Still, I don't care about the condition of the book or the garish makeup on the characters, I just like the stories. And, well, they're okay. Unexceptional, maybe, but the Broons are always fun to read, even the late-sixties-early-seventies ones reprinted in this volume. The funny thing is spotting which ones have been decimalised and which ones haven't - after original artist Dudley Watkins died in 1969, they reprinted old 1950s strips for a few years until they found a new permanent artist and started up all-new adventures again (well, as all-new as the Broons ever gets, anyway; they did keep up the much-loved tradition of using the same three plotlines over and over and over again forever). But during this reprint period, Britain switched to decimal currency, and so the reprinted strips after 1971 had all references to shillings replaced with new pence - taking inflation into account, too, so 'a bob' in the originals generally became '10p', and a half-crown was changed to 50p (sometimes they even re-drew the coin to make it heptagonal, which was a nice touch). But this book I've bought today doesn't follow through this logic, and just grabs the usual random selection of strips from the last few years to compile. So about half of them use decimal currency and half of them don't. It's a bit jarring.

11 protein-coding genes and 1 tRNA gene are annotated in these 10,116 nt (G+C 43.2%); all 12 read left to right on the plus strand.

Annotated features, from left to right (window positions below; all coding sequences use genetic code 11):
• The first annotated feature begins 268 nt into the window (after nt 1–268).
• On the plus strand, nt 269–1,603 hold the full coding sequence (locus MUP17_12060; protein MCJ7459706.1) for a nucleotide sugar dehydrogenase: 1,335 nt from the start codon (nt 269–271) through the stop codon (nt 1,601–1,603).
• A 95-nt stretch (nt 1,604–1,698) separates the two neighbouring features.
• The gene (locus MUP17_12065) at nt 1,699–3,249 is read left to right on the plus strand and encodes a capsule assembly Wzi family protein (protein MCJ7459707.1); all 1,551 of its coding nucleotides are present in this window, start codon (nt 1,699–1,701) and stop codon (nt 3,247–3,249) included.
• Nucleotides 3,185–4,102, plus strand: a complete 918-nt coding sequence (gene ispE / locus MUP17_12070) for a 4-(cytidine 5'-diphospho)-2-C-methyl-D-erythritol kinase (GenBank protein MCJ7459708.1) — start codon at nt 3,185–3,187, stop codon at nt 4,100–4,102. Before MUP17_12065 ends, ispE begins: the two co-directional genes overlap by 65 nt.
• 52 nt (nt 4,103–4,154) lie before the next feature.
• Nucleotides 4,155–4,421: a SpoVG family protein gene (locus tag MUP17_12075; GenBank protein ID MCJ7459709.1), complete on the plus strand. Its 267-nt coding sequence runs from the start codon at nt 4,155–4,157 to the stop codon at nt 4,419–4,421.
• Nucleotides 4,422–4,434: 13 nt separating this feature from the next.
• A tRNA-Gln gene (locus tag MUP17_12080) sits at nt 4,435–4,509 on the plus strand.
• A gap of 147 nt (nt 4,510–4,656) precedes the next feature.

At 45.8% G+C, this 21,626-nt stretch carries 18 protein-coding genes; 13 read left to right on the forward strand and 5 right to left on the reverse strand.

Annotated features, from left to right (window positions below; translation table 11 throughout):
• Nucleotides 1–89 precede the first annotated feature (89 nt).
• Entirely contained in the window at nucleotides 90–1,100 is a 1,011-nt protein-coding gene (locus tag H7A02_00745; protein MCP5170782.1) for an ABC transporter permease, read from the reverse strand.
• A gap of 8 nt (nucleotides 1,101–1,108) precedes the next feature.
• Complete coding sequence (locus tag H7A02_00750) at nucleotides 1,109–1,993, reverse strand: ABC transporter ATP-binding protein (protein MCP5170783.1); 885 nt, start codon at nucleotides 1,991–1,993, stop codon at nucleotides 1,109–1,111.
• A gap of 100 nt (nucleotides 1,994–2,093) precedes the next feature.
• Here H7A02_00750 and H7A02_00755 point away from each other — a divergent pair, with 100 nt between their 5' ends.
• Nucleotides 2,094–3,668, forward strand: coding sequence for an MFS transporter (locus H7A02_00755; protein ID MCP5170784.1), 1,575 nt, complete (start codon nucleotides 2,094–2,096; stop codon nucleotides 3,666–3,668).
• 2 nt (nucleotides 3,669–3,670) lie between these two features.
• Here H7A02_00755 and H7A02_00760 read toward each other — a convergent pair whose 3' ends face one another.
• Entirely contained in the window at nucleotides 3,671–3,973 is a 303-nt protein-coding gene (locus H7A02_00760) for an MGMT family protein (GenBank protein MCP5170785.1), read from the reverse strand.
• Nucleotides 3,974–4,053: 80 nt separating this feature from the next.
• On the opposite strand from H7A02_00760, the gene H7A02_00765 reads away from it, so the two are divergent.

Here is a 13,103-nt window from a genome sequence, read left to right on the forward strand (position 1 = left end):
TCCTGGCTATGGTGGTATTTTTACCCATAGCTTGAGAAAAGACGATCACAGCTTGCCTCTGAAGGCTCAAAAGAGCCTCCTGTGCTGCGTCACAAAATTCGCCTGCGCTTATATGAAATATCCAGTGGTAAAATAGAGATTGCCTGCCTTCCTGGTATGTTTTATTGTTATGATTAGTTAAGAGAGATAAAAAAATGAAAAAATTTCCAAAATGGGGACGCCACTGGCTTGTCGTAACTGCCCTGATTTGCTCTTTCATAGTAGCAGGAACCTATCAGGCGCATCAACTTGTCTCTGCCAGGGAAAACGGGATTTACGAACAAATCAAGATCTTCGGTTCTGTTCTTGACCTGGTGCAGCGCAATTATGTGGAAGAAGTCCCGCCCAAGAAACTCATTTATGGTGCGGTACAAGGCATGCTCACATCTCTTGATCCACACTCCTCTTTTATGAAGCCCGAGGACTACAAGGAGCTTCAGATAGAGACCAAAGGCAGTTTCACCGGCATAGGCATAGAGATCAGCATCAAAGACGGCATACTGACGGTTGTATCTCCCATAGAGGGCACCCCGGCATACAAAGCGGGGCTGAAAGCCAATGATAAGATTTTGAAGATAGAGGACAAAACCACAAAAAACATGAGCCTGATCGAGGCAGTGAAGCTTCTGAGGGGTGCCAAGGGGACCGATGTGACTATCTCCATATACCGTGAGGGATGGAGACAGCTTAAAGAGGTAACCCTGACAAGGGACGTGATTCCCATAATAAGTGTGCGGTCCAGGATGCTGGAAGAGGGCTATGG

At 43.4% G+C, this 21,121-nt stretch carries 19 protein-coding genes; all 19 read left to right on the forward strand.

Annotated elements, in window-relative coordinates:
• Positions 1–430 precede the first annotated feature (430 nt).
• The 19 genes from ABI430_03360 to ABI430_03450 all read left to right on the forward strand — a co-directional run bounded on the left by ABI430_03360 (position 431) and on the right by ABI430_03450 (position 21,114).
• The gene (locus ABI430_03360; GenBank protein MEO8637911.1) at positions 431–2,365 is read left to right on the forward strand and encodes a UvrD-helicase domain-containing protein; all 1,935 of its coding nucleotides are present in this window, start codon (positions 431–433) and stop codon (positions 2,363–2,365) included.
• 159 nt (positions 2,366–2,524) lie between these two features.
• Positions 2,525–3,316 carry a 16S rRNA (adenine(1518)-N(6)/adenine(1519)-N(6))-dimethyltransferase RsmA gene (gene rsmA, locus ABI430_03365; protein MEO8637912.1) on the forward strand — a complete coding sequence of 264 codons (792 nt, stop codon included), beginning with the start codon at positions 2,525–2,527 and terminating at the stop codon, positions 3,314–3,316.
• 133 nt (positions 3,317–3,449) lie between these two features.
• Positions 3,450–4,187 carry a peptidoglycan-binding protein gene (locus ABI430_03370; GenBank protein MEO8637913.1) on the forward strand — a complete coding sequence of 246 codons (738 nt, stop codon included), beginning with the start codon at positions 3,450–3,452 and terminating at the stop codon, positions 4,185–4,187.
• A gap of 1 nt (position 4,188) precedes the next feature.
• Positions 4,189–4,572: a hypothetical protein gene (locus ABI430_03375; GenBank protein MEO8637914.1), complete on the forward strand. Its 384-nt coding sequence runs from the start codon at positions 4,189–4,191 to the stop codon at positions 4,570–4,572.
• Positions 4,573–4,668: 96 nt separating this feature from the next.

Some of these reprints also redrew the more glaring anachronisms - I suspect the bus in this one was a tram when it first saw print. But I'm mostly posting it here so I can remind myself not to exclaim "Help! It's a Chinaman!" at the next memory championship. It's not really very polite.